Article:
To my Colleagues and Friends,
I want you to understand a few things before you jump to any conclusions about the current situation you are observing.
From the day I brought Eve into the ward, she was a challenge. She had an amnesia that none of us had ever seen before, and night terrors that most children could never endure. Eve was 4 years old when I brought her in. She was 4 years old when I rescued her from car that had gone over the embankment and was semi submerged in the river. I grabbed her after forcing the back door open and wrestling with her seat belt. She was still in her car seat when I brought her in. The nurses like to tell people, “He took his melancholy out the back door,” because I guess the story of Eve does sadden me a bit. Eve may have survived in some form but unfortunately, her mother did not survive the accident.
Over the years, she spoke to her mother as if she were alive. She had very animated conversations with herself, changing her voice slightly to mimic the one who would be her mother’s. Sometimes the conversations became heated arguments, arguments about “HIM” and Eve’s inability to sleep. The ironic part of this argument she continually had with her “mother” was that Eve was asleep, heavily sedated by tranquilizers I had administered myself or with a watchful eye over one of my staff. It wasn’t until Eve was in her 20’s that I told her about the death of her mother. She laid very still and seemed to actually hear me as I described her mother to her and how she had died in the accident. When I had finished, her silence was broken and she let out the most blood curdling scream I had ever heard from her. She had never “spoke” to her mother again after that.
It wasn’t every day that I could observe Eve. I had other patients to tend to, and Eve was going to be and has been a long time resident. Her case was too important to me and to my studies to let her care fall under anyone else’s but my own. I mostly saw Eve at night after my normal rounds or many business trips. There were times I didn’t see Eve for weeks, but I kept in close contact with the other doctors on staff to check in on her progress or lack thereof.
We learned that anything and everything within Eve’s reach could be considered an implement for her to mutilate herself. There were a few instances of nurses checking on Eve during her quiet times only to find her in a puddle of blood from self-mutilation or attempted suicide. This behavior started at an early age: her preteens. It took some time for the staff to realize that if Eve wasn’t screaming and she wasn’t in the midst of heavy tranquilization, then she was up to no good. She was a challenge both clinically and emotionally. She had literally grown up in the ward, everyone knew Eve. Everyone took care of her. Everyone knew her story…except for her.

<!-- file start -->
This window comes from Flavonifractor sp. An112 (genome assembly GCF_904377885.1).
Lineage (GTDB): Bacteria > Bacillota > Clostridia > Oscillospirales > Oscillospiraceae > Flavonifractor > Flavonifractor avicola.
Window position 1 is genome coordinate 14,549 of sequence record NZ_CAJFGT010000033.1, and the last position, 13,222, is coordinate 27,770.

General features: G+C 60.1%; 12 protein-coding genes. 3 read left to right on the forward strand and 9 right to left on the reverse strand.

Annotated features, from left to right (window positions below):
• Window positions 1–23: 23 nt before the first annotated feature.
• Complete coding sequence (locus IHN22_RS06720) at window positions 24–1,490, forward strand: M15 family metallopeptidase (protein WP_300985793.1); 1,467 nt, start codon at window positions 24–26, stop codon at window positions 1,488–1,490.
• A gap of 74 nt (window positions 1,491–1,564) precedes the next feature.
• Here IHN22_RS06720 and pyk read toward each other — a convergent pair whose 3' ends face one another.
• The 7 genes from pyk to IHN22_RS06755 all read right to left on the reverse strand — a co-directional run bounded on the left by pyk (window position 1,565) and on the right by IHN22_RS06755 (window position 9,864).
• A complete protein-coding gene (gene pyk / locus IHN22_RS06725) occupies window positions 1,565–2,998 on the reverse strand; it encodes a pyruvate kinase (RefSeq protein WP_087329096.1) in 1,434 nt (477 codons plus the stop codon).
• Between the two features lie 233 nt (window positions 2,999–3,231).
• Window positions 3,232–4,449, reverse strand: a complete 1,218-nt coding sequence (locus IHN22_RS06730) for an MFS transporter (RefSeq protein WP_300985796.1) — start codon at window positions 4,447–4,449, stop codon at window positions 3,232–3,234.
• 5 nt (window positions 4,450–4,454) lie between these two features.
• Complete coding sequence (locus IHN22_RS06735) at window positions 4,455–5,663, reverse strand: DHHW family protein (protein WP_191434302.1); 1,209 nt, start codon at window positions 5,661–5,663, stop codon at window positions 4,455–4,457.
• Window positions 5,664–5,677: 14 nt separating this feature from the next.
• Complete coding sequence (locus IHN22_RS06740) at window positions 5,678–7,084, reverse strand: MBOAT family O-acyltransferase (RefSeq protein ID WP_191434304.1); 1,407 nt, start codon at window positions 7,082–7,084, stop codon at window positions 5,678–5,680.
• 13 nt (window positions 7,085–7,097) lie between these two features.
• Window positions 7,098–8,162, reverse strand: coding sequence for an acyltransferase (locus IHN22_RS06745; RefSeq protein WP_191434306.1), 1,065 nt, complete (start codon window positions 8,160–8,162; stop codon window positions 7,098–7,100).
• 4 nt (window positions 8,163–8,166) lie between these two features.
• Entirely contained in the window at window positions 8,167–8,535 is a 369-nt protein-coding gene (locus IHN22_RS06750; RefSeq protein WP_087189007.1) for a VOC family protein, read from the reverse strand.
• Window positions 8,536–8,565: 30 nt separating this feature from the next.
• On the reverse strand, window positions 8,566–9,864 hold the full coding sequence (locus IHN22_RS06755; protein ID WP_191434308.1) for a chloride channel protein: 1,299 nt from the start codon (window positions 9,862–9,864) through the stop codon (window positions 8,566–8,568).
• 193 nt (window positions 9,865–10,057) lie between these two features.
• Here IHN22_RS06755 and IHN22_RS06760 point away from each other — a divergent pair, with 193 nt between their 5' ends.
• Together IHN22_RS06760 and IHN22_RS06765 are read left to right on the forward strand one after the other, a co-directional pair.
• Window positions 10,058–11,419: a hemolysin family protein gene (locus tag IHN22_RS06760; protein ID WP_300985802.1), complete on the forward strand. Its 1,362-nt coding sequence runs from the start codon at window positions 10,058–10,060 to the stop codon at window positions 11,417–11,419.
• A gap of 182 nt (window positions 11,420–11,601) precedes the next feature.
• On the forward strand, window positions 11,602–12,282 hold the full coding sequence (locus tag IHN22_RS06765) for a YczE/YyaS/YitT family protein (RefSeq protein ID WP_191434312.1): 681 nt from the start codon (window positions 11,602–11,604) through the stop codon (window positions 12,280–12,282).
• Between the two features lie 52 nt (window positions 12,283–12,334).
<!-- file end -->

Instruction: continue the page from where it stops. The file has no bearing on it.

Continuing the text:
I tried telling her about the accident when I saw her at night. I tried to assure her that she would always be taken care of, but the only thing she seemed to grasp from my talks to her was that her mother had died. I told her night after night how beautiful she was, how she looked just like her mother. I told her how she would always be taken care of because that is the promise I made to her mother.
After her last series of outbursts, I had a discussion with a colleague about…letting her go. Letting Eve go would mean breaking a promise to her mother and to Eve herself. I thought about it for days, nights, weeks as Eve’s condition worsened. We could all see her slowly slipping into a place she would never come out of, a place that I knew was hell for her. Years of over tranquilization, experimental drugs to keep her calm, and attempted suicide had taken a toll on her physically and mentally. It was time.
An act of kindness…No one knew. It was my night to sit with her, administer her drugs, and calm her screams as she clenched tightly to Bear, her old faithful friend. It was my night to let her go. It was my night to let my Eve, my daughter go, just as I had watched her mother go as she drown in that river water late that night. It was my night, I had decided, to also let myself go.
If you are reading this now, you know that Eve and I are both gone, hopefully to a better place than this ward. Hopefully we have found her mother in heaven and we’re reunited as the family we were before the accident. Hopefully, this act of kindness was the end…the end of The Darkness of Eve.
With my most sincere apologies,
Part 8 of a series. Catch up on The Darkness of Eve
This post was inspired to be written by a prompt from Studio 30+
Prompt: “He took his melancholy out the back door ”
From Katy Brandes , “On the Cusp of Spring.”